Film Review – Scary Stories to Tell in the Dark
For those of us that came of age in the ‘80s and ‘90s, the title Scary Stories to Tell in the Dark may be familiar. It was a trilogy of books that collected short horror tales written by Alvin Schwartz. But what made them memorable for me – as I’m sure it did for many young readers – was Stephen Gammell’s unnerving illustrations. The drawings, consisting of black and white sketches, had an immediate impact in how it depicted its gruesome characters and macabre settings. As an adult looking back over them, I’m struck by how otherworldly and surreal they are. They’re beautiful, in their own twisted way. The edginess of the books caused some critics to call for their removal from school libraries.
The film adaptation – directed by André Øvredal and written by Dan and Kevin Hageman along with Guillermo del Toro (who also acts as producer) – will probably not have the same kind of reaction. While it does have creepiness in its production design and translates much of Gammell’s and Schwartz’s work, it’s also hampered by horror’s worst enemy: a PG-13 rating. There’s just not much bite here: the scares are mundane, the gore at a minimum, and the overall story and character work recycled. It’s not badly produced; in some ways it’s executed well. But coming from such rich source material and backed by an artist of del Toro’s caliber, you walk out wishing there was more.
How do you take a book series made up of standalone stories and combine them into one narrative? Here, the plot wraps together teenagers, a creepy haunted house, and a mysterious notebook. We open in 1968, in the small town of Mill Valley. On Halloween night, friends Stella (Zoe Margaret Colletti), Auggie (Gabriel Rush), Chuck (Austin Zajur), and drifter Ramon (Michael Garza), escape into an abandoned house while fleeing the neighborhood bullies. Lucky for them the house is notorious amongst the locals, involving an urban legend of a young girl named Sarah and the terror that surrounds her. While inside, the group comes into possession of Sarah’s notebook, filled with stories written in blood.
What exactly do the kids do when they find a book written in blood? They take it home with them, of course! And by doing so, they unleash a supernatural force in which the stories they read miraculously come to life, with each of them targeted as a potential victim. This is where the production really shines. The special effects and make up bring Gammell’s designs to life. Fans of the books will instantly recognize characters such as Harold the Scarecrow and The Pale Lady, whose depictions are so accurate that it looks like they walked straight off the page. One character – The Jangly Man – is a composite of multiple characters from several stories. The Jangly Man has a body that can fall to pieces and then re-attach with ease, contorting in unnatural ways. Much of The Jangly Man’s design is helped with computers, but I discovered that the physical actor – Troy James – is a contortionist by trade. His skillset brought a welcomed extra layer to the character, making it one of the clear highlights.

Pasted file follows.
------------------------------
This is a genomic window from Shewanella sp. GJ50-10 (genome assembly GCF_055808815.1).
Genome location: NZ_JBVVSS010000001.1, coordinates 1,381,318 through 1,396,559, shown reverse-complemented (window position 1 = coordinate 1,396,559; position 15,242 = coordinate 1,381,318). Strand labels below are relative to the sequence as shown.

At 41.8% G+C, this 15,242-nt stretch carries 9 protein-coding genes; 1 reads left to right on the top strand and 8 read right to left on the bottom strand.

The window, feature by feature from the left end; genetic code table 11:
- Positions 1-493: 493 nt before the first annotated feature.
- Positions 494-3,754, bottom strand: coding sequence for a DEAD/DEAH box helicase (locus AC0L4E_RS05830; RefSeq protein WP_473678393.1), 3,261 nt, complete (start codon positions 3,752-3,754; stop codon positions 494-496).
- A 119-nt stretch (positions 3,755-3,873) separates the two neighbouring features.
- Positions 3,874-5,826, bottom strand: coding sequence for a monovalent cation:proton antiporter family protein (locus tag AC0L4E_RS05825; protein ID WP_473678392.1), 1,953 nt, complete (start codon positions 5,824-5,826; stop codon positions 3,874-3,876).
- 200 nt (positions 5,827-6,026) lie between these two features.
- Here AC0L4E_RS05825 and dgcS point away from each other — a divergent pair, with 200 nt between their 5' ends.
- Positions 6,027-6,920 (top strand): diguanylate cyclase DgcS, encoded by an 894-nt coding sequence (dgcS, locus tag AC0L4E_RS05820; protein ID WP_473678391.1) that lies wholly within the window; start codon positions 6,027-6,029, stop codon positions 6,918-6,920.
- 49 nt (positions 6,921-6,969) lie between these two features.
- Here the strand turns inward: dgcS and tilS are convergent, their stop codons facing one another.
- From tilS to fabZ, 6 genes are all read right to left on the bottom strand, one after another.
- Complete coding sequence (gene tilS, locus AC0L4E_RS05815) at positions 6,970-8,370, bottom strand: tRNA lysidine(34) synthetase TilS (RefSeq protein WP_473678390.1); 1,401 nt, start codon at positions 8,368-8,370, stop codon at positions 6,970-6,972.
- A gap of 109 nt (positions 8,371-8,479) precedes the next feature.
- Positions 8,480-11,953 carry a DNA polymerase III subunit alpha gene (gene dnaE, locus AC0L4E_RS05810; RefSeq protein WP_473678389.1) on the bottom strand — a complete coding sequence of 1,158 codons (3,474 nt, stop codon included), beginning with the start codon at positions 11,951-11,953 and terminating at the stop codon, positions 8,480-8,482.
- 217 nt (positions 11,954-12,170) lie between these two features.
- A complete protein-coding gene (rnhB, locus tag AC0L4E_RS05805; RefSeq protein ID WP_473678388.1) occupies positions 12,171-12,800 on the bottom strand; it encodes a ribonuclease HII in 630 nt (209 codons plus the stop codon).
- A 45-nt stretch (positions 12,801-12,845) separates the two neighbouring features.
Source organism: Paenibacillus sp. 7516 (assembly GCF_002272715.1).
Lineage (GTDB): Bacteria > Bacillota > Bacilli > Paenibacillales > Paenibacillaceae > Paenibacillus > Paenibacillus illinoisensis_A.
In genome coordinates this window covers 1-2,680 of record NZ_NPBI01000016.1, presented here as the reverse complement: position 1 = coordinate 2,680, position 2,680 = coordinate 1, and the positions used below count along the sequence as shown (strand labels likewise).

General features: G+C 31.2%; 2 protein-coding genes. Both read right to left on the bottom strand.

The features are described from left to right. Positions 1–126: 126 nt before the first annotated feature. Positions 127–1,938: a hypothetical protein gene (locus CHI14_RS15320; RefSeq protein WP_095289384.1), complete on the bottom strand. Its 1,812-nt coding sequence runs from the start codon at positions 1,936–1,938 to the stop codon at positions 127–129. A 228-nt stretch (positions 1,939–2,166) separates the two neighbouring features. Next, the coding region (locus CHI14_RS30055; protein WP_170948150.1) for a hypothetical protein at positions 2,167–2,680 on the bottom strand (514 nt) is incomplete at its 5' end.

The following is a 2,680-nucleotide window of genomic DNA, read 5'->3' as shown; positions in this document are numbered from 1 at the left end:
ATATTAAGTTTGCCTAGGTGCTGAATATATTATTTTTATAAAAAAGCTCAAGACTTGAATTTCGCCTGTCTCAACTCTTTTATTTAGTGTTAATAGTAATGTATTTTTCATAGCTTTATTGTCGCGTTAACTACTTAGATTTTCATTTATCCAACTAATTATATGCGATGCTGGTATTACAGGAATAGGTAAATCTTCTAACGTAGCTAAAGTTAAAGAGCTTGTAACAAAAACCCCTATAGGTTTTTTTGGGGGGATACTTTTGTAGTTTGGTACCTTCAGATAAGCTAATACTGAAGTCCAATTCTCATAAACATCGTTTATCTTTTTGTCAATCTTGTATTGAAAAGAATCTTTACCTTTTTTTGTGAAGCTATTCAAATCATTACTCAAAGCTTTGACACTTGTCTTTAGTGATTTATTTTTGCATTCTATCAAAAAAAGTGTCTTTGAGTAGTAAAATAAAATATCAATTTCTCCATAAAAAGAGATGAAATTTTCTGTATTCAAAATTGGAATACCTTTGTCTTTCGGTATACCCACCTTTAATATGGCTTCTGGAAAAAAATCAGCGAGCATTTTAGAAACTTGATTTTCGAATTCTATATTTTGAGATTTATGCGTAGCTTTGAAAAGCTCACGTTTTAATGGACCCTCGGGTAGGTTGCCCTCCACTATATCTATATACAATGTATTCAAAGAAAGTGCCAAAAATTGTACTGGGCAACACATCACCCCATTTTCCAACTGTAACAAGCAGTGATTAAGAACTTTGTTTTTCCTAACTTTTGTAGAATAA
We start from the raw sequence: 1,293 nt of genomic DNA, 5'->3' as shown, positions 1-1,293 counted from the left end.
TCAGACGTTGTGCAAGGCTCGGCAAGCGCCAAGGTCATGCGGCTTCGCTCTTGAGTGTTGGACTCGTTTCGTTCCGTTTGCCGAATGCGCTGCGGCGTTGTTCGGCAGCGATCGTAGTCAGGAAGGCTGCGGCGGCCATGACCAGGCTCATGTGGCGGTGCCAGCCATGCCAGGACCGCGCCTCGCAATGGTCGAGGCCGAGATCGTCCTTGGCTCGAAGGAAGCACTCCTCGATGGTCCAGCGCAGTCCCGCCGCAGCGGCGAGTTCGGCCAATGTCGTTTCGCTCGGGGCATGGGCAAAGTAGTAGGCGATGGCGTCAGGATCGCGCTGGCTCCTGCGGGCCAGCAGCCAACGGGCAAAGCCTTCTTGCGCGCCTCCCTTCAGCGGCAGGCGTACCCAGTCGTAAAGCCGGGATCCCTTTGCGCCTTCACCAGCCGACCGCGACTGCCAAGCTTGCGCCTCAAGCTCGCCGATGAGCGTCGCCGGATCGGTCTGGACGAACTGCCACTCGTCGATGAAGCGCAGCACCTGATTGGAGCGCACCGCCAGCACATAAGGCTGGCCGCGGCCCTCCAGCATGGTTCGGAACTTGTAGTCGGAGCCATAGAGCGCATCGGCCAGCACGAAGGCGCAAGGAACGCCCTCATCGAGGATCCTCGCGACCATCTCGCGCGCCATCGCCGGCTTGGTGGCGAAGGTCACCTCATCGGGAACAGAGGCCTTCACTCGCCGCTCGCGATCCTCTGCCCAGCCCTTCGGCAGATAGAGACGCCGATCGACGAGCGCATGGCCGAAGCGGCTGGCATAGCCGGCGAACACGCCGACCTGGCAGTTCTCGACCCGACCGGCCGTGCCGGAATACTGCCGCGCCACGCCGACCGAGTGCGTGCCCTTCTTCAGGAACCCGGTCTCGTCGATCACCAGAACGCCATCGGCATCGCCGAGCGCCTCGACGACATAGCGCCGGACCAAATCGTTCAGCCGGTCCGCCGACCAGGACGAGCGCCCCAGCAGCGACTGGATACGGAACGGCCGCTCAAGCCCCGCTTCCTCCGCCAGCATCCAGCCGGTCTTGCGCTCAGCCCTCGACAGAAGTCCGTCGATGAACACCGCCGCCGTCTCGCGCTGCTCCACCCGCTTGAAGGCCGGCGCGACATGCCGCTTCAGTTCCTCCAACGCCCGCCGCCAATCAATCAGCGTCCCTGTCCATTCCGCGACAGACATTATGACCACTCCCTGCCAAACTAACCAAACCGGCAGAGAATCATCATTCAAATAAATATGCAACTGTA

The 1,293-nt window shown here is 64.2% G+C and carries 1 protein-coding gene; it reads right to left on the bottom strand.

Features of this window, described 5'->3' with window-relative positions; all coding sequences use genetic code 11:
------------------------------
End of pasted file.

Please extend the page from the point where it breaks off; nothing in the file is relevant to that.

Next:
Scary Stories starts to slip when we focus on story and character. Once again, we have “Smalltown U.S.A.” invaded by a ghostly presence that can only be stopped by kids who are barely old enough to drive. In a time where Stranger Things dominates the small screen and the It reboot franchise is still fresh in everyone’s memory, dancing the same routine doesn’t feel all that fresh. Because of the PG-13 rating, the plot is handcuffed in what it can and can’t do. Instead of highlighting the horrific elements, the narrative has to settle for a more investigational approach, as the kids try to figure out how to stop the demons from coming alive. This is straight out of the “Generic Horror Movie Handbook.”
The setting of 1968 is also a peculiar choice, given that was the year Nixon was elected and it was during the heart of the Vietnam War. Both are referenced throughout, but the allegory never comes off convincingly. Are the filmmakers trying to say that the “real monsters” are those we see in the periphery? Is this somehow a comment on the political climate we find ourselves in today? I’m all for personal interpretations, but the symbolism didn’t feel fleshed out enough to make a definitive one.
One strong theme is how stories can come to life inside a young person’s imagination. To kids, stories are often more real than reality. The editing captures this by jumping back and forth between a character reading from the book and the scare scene playing out in conjunction. Looking at it sideways, it can be interpreted that this is all happening inside a person’s mind, but the dangers are so tangible that they’re convinced it’s really occurring. There are scenes in which stories appear to be writing themselves in real time. That’s similar to the feeling of reading a great book – it doesn’t feel so much like you’re reading as you are living out the story.
I liked Scary Stories to Tell in the Dark, I just wish I loved it. Would it have worked better as an anthology instead of a single continuous narrative? That’s not for me to say. As currently constructed, this is an ok, harmless horror/thriller. I think the fact that it tries to appeal to a wider audience may have been what hindered it. I hope there is an R-rated, no holds-barred version of this existing somewhere, that’s the movie I’d like to see.